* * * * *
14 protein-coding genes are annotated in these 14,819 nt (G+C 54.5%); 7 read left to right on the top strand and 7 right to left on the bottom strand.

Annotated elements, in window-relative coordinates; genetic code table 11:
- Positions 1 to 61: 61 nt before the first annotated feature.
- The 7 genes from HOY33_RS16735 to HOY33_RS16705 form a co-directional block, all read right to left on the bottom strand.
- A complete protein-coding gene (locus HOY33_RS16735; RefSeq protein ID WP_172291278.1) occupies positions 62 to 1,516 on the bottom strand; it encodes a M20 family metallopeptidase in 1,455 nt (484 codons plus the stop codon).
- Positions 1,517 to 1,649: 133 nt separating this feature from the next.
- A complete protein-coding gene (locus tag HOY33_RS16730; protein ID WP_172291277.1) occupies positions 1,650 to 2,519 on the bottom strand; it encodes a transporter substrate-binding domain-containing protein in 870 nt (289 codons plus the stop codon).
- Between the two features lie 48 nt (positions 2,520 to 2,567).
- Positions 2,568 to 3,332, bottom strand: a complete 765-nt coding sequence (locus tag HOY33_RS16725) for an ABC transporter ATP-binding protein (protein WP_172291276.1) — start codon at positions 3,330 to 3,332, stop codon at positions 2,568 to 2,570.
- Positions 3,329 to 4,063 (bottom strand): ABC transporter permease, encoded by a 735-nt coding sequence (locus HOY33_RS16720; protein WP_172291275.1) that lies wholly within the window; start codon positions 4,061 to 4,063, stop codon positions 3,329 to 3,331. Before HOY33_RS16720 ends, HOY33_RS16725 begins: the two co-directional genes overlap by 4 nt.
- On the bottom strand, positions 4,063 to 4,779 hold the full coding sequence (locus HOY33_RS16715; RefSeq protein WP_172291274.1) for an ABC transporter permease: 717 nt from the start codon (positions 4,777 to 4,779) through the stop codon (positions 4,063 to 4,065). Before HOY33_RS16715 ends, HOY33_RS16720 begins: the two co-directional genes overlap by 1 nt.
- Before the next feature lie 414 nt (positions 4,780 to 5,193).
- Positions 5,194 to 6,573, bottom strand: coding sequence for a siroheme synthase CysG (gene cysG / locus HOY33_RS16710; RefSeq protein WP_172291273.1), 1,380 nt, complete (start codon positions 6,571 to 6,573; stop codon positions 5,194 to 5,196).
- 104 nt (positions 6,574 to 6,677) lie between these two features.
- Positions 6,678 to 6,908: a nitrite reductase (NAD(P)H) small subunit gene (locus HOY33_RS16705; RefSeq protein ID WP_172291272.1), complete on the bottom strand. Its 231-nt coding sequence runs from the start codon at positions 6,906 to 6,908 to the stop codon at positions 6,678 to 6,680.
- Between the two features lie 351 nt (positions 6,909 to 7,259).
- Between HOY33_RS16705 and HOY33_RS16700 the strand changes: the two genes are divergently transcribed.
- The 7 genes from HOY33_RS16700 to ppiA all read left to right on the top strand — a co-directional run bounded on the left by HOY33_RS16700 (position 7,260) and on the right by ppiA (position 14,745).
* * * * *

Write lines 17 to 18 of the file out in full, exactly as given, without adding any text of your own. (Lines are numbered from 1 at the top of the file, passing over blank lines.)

- Between HOY33_RS16705 and HOY33_RS16700 the strand changes: the two genes are divergently transcribed.
- The 7 genes from HOY33_RS16700 to ppiA all read left to right on the top strand — a co-directional run bounded on the left by HOY33_RS16700 (position 7,260) and on the right by ppiA (position 14,745).